Connect with us

Hi, what are you looking for?


In a Pandemic, Productivity Influencers Reign Supreme

Say goodbye to makeup tutorials by the Kardashians and hello to waking up early and hustling.

Featured image credit: Thomas Frank via YouTube

A few months ago, searches for the term “productivity” reached their highest levels since 2017. Today, influencers promoting a lifestyle of hustling and life hacks rule the internet. 

Let’s go over the timeline of our response to the pandemic. In the first stage, we all downloaded the HouseParty app and set up virtual hangouts via Zoom to stay in contact. Next, we took up hobbies like embroidery and mushroom farming, activities we’d leave in the dust a few months later when we descended, 20 pounds heavier, into full lockdown mode. You know, the stage in which we started day drinking and perpetually dressing in sweatpants. Now it seems we’ve come full circle. We’ve all cut ourselves enough slack and have decided to double down on productivity. If that’s news to you, don’t feel bad. You’ll catch up.

Productivity, a term that used to be reserved for office-efficiency powerpoints, has become the holy grail, and the productivity influencer has become king. Tech gurus like Elon Musk and Twitter founder Jack Dorsey garner more and more respect and adulation for their lifestyles of extreme productivity. Dorsey, for example, gave an interview in 2019 touting ice baths, no-food weekends, standing desks, and 7-minute work-outs. But productivity isn’t just about speed; it’s about getting the most out of your brain, which means mediation retreats, power naps, journaling, and supplements. Sound exhausting? Good! You’ll sleep when you’re dead!

Lists promoting the top productivity blogs are everywhere, and you can even join the newfound /r/Productivity Discord server. YouTubers Ali Abdaal and Nate O’Brien, whose channels feature videos like “A RIDICULOUSLY productive day in my life,” and “10 Habits for Life,” respectively, have seen huge increases in viewership over the past year. In fact, this very publication has joined the conversation surrounding productivity. True, we were promoting the opposite approach, but hey, we like to go against the grain. 

In an interview with Claire Hubble for Vice Magazine, Abdaal explains the rise in numbers: “Things have really exploded since the pandemic started. I think a lot of people have found themselves with all this free time. Instead of just sitting at home, they’re asking, ‘What can I do to better my life or improve my skills?”

It makes sense, then, that more people are turning to tutorials and influencers to teach them how to be productive. Many people went from an office environment with supervision, accountability, and the buzz and energy of human interaction to the vacuum of circular time that is working at home. Students used to sitting at desks and making eye contact with their professors found themselves behind a screen with the option to turn off their cameras and attend class from bed. We need all the help we can get to stay on track, to feel like we’re actually moving forward in life.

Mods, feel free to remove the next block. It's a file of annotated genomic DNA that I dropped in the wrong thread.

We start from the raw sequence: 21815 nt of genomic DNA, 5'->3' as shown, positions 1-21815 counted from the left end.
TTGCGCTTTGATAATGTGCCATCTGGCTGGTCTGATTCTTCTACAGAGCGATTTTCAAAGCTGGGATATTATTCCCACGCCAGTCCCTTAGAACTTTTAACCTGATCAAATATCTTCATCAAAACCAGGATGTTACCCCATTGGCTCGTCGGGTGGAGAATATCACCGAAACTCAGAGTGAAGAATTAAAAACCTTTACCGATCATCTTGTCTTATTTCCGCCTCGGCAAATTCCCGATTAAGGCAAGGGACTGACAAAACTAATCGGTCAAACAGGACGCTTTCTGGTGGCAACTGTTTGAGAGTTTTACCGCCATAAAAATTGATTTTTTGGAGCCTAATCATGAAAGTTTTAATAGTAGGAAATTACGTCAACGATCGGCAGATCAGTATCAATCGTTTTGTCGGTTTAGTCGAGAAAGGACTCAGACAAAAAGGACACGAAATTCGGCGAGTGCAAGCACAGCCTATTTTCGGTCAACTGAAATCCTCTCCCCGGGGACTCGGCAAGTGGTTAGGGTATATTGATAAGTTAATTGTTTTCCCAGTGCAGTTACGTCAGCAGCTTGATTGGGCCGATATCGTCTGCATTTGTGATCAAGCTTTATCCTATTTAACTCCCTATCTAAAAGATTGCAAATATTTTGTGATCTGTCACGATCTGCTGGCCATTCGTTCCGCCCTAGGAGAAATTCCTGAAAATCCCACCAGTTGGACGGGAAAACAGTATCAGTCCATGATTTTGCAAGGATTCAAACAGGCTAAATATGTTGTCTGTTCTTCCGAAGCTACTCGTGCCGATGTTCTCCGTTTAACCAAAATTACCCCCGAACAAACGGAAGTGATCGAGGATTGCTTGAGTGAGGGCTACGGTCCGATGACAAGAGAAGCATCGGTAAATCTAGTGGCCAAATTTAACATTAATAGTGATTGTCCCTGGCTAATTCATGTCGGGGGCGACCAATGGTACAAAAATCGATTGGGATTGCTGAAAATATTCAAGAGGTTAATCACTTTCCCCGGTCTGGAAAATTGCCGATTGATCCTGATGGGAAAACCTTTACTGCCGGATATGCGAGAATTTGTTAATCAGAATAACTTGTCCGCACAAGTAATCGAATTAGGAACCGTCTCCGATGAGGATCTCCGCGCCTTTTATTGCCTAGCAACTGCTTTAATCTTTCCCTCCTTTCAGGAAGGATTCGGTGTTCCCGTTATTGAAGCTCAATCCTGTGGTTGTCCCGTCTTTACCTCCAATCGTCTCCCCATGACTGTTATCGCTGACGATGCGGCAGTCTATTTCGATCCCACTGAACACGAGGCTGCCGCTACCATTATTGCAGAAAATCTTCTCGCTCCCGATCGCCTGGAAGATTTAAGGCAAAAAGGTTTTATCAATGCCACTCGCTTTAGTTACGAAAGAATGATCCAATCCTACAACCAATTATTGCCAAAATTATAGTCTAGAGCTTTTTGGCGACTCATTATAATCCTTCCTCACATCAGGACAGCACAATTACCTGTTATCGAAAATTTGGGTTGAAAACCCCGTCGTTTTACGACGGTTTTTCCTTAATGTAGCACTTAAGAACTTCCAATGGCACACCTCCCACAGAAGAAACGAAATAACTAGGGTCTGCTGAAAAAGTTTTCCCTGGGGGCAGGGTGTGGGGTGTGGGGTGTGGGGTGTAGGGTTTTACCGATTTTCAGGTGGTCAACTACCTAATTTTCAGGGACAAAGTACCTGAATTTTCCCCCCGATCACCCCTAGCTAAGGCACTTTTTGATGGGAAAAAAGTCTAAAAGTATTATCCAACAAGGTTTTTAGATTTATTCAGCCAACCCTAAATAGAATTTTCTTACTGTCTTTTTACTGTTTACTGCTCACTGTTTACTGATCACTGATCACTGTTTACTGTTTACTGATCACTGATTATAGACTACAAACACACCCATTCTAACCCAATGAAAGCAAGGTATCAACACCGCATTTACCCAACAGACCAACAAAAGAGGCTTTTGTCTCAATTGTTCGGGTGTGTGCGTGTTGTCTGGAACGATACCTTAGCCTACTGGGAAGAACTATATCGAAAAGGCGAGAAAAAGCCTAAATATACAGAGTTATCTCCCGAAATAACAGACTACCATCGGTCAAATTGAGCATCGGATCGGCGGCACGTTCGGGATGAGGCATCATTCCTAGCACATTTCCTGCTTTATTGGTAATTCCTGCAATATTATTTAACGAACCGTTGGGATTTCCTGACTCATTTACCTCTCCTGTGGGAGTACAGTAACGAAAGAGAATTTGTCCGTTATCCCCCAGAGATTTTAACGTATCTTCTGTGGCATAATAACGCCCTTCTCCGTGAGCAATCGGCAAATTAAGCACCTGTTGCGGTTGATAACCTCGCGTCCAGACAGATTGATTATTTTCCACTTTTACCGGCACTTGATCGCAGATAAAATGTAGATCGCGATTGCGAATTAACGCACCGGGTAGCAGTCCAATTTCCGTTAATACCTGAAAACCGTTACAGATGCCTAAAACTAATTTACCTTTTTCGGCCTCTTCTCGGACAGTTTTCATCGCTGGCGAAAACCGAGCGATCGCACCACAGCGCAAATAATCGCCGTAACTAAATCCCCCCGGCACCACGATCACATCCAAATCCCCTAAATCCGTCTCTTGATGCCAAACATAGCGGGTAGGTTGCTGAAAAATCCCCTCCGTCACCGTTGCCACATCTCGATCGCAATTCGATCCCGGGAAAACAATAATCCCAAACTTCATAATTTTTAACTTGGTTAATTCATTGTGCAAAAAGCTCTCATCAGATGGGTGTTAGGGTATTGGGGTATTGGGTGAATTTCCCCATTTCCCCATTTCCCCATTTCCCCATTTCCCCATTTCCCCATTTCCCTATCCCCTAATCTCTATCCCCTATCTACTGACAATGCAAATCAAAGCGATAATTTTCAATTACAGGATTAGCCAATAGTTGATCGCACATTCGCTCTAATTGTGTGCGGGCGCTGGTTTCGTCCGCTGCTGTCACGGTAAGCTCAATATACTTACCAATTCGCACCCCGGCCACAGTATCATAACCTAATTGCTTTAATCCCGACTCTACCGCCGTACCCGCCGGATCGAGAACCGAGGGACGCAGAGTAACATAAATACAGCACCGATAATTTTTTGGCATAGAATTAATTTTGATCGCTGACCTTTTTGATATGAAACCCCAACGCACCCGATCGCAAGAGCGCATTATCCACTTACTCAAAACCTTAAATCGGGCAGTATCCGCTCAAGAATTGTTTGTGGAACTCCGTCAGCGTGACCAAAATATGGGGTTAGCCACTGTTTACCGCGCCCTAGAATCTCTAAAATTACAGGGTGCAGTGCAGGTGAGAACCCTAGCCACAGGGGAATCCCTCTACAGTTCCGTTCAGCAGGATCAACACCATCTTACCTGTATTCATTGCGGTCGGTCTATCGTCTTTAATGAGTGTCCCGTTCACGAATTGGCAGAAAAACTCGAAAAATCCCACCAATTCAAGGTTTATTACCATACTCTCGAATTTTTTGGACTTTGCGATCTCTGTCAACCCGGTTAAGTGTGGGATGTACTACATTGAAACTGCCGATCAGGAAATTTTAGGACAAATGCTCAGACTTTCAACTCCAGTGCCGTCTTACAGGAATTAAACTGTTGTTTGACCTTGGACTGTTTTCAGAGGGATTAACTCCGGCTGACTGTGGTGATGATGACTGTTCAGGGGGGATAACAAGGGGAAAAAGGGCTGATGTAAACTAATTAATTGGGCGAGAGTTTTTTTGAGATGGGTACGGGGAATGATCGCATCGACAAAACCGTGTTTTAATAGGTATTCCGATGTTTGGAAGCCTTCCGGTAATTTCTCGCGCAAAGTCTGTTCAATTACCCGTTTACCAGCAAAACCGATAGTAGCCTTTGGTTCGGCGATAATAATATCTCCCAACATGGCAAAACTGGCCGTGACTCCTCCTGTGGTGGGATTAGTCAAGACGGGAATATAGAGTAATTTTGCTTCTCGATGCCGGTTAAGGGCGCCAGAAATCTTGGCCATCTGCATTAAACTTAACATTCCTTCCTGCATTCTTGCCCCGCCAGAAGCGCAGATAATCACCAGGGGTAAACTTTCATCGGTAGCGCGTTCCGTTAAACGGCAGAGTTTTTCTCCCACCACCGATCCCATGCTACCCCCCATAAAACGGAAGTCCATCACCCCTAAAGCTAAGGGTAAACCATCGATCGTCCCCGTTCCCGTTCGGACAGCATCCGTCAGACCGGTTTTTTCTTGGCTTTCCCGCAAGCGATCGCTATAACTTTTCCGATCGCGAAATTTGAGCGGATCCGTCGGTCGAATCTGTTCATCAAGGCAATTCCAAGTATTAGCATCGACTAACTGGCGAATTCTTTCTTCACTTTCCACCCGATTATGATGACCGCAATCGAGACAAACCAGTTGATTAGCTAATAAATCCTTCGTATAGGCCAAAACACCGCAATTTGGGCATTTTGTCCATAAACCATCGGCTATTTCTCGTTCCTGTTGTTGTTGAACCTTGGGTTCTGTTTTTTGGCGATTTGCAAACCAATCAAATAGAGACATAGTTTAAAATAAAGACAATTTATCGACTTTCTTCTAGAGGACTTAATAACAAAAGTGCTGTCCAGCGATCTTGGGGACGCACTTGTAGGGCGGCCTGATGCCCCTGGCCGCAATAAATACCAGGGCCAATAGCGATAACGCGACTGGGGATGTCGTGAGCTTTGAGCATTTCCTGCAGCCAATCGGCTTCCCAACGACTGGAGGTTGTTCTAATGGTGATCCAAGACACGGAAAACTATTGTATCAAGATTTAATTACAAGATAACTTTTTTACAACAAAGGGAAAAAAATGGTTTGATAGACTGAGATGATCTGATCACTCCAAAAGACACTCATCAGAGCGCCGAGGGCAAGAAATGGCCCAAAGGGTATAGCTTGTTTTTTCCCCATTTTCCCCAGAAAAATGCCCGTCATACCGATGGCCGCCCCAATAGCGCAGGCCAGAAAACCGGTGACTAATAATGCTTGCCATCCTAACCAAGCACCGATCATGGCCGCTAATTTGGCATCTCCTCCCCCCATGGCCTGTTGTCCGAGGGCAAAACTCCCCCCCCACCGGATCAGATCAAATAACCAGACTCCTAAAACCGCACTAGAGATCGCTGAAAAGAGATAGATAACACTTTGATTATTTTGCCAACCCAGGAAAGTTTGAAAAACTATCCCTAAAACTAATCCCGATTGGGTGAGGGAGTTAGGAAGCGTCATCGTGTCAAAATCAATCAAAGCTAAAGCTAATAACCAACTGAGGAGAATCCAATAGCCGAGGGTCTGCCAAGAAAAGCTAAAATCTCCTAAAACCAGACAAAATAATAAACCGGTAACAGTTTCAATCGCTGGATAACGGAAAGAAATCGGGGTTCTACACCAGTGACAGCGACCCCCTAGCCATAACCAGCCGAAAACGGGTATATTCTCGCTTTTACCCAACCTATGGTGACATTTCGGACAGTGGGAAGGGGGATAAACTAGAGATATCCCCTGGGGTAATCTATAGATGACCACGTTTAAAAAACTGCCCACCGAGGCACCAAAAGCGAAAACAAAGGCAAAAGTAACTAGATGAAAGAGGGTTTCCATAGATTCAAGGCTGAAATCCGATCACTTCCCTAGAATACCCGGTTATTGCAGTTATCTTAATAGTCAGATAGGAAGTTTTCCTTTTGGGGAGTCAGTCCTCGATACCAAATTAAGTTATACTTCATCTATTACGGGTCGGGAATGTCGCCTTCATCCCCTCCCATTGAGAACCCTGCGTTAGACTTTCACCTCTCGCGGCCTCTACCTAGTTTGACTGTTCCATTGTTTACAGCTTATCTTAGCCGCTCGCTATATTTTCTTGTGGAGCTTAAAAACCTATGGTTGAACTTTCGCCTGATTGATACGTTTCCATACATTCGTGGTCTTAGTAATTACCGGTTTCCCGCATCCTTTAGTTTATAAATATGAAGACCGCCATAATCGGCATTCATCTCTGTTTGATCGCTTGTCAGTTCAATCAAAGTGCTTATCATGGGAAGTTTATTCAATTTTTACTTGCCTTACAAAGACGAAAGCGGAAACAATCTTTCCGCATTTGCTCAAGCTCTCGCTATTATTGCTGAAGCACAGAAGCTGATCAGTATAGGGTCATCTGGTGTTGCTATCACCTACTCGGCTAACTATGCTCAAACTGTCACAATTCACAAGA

It also stands to reason that because Covid-19 has already taken so much from society over the last year, lives, livelihoods, and human touch to name a few, we’re defiantly unwilling to let it also take our ability to get things done on a daily basis. We just need a little help figuring out how. Which explains why a video entitled 23 Smart Life Hacks for Every Occasion garnered over 4.5 million fews in just two days. Two days!

What will happen when life goes back to normal (if it ever does)? Will we continue obsessively Googling “how to hack my life,” or forgo the extreme compulsion to squeeze every last drop out of every minute? Will we let loose and throw some back at the bar on a Sunday morning instead of waking up at 5 AM, taking an ice bath, and meditating (or feeling guilty that we didn’t)? God, I hope so. In the meantime, here’s something to relax you. 

Written By

You May Also Like


DMT is a psychedelic drug otherwise known as ‘The Spirit Molecule’, with many users feeling profoundly changed by the experience of taking the drug.


Be in-the-know about online ads.


A recent study by the ONS has found that 45% of students in England reported their mental health and well-being had worsened since October.


Saving money can be hard for students. Luckily, these discounts on popular services can help them have more fun without breaking the bank.


It's official: icks are being left behind in 2022.


How can we better ourselves and listen to the experiences of others?


Astrology is definitely legitimate... I'm such a Leo!


Eight actually fun and not overdone night out ideas for college students.


The truth about what really goes on in the hospitality industry and the stress workers face day to day.